Rich Kids Are Buying Denim and Athleisure Apparel

— October 17, 2016

Upper-income teens are spending on denim and apparel in the athleisure category, according to Piper Jaffray.

The investment bank and asset management firm completed its 32nd semi-annual Taking Stock With Teens research survey, which highlights spending trends and brand preferences amongst 10,000 teens across 46 U.S. states.

Since the project began in 2001, Piper Jaffray has surveyed more than 140,000 teens and collected more than 37 million data points on teen spending in fashion, beauty and personal care, digital media, food, gaming and entertainment.

"While total spending among the teen demographic appears to be down slightly versus last year, we are encouraged that the upper-income teenagers in our survey are indicating more optimism and positive spending trends. This increase in spending among upper-income teens seems to be largely broad-based across fashion and beauty," said Neely Tamminga, Piper Jaffray senior research analyst.

Fall 2016 key findings

Fashion and beauty:

  • While overall teen spending is down compared to fall 2015, spending trends are encouraging among upper-income teens where total spending is indicated up 2.5 percent year-over-year. Historically, Piper Jaffray has observed that results from its upper-income survey set tend to lead overall spending.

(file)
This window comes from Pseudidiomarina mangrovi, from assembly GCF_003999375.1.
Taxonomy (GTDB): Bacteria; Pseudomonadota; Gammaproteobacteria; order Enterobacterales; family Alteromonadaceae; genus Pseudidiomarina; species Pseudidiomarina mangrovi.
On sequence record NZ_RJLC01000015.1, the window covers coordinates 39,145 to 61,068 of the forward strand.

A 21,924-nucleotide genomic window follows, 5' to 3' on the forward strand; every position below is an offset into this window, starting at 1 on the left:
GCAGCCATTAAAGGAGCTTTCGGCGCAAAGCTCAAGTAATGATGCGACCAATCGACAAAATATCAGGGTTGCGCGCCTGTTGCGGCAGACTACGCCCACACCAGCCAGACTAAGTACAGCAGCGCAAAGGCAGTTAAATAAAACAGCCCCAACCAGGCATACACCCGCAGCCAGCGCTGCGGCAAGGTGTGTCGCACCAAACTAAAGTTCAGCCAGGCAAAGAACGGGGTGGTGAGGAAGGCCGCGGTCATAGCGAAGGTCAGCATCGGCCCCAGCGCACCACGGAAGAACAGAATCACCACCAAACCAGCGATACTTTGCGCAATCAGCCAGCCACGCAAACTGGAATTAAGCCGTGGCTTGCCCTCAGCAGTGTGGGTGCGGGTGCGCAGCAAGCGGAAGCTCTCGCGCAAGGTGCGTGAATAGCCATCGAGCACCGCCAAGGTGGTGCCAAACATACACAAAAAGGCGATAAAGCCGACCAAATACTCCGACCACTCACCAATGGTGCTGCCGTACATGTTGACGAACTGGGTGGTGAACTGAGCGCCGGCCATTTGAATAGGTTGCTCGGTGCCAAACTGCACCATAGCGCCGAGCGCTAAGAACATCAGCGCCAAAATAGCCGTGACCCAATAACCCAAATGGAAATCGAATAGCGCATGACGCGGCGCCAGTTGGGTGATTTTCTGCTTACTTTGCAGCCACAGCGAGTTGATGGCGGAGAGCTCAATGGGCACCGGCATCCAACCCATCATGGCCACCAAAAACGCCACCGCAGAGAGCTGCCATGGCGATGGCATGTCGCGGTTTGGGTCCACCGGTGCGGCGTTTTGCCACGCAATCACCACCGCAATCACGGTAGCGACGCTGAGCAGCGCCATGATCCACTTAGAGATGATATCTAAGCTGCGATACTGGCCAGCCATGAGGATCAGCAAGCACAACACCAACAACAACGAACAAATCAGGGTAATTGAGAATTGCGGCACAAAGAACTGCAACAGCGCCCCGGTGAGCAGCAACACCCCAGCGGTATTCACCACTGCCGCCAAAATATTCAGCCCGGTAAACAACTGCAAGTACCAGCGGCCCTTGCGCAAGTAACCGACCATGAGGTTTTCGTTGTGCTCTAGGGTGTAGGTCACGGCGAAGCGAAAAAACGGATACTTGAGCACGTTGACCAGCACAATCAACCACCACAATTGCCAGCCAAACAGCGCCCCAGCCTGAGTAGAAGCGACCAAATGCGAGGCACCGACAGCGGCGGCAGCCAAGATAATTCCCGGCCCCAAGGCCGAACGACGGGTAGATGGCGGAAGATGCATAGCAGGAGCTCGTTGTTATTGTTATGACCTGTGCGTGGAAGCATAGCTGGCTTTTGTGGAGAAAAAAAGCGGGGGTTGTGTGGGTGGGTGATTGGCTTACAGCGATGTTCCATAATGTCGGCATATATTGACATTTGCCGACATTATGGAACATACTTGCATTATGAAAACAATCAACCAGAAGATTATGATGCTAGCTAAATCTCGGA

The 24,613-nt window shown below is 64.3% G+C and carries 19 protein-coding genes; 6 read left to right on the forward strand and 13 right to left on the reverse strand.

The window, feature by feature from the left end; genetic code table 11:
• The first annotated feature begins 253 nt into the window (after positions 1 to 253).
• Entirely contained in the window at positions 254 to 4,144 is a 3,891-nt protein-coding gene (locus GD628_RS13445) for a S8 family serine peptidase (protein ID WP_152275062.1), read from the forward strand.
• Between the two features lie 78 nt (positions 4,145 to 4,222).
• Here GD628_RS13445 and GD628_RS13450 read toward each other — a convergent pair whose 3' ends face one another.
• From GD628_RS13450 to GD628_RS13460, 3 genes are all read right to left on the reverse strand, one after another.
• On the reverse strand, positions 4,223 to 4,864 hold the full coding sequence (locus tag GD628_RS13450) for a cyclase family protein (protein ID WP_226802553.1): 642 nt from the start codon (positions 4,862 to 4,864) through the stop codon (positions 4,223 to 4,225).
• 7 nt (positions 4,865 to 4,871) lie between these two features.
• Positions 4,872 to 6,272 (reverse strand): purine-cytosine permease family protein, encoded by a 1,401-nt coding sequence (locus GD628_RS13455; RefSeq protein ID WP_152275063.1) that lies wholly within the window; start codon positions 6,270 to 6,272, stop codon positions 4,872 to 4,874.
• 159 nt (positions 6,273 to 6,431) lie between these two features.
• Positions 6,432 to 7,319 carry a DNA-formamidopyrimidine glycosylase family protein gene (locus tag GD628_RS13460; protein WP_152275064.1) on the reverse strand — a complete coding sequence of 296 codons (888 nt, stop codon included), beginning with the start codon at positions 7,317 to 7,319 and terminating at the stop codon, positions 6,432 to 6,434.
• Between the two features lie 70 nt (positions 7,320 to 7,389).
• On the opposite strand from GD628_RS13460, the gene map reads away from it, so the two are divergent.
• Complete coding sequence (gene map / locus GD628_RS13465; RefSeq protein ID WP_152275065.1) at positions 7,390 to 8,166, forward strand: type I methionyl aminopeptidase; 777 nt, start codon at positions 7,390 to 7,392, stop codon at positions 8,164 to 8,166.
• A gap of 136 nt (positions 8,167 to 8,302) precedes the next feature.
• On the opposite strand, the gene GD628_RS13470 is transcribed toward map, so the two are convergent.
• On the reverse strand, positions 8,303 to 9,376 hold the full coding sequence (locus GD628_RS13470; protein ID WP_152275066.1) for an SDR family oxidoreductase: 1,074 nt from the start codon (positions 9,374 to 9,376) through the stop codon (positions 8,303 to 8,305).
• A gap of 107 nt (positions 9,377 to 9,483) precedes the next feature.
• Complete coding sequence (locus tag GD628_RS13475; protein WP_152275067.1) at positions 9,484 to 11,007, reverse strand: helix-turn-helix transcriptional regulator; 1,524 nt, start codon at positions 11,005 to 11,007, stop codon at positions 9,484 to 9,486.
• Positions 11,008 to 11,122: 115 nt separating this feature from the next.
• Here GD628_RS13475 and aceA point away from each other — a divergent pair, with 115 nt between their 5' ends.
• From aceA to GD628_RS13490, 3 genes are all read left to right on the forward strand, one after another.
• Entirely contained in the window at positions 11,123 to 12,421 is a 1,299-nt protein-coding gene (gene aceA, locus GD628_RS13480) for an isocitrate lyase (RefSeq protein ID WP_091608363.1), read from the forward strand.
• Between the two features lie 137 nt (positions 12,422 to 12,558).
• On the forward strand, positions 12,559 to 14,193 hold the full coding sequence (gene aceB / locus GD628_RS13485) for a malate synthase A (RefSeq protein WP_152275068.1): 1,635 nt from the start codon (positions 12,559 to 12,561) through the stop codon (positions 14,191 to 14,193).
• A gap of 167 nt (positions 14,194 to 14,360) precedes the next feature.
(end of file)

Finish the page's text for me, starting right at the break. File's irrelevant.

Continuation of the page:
• Denim brands saw an uptick to 19 percent aggregated mindshare and showed up as a top trend among upper-income females for the second consecutive survey in a row.
  • Among upper-income teens, fashion athletic apparel is still on the rise with a new high of 35 percent share achieved with Nike, adidas and Under Armour gaining share.
  • The beauty category's wallet share among upper-income females reached 11 percent, the highest value seen in Piper Jaffray's survey history. Specialty store formats continue to outpace legacy channels for beauty.
Digital media, gaming, food and entertainment:
  • Restaurants represented 23 percent of overall spending for upper-income teens; teens are choosing limited-service concepts at nearly a 50 percent greater rate than full-service concepts. With that, teens consider the overall value equation versus price-alone when choosing preferred dining destinations, with the average check ranging from $5 to $17.
  • Amazon Prime adoption has grown across all income brackets in each of the past six surveys, most recently indicating Amazon Prime exists in 58 percent of households of the teens surveyed. This survey, along with other previous Piper Jaffray consumer surveys, suggests that there are 63 million to 66 million Prime households in the U.S.
  • For the first time in our survey, YouTube outpaced cable TV when teens respond to how they spend their time.
  • The only two categories that exceed male teen spending on video games (12 percent) are food (20 percent) and clothing (16 percent). Video game spending among males remains above survey history averages.
  • The most anticipated movies this year among teens are: 1) Fast 8; 2) Rogue One: A Star Wars Story takes the second seat; and 3) Beauty and the Beast. Overall Disney Studios' mindshare among teens is on the rise.


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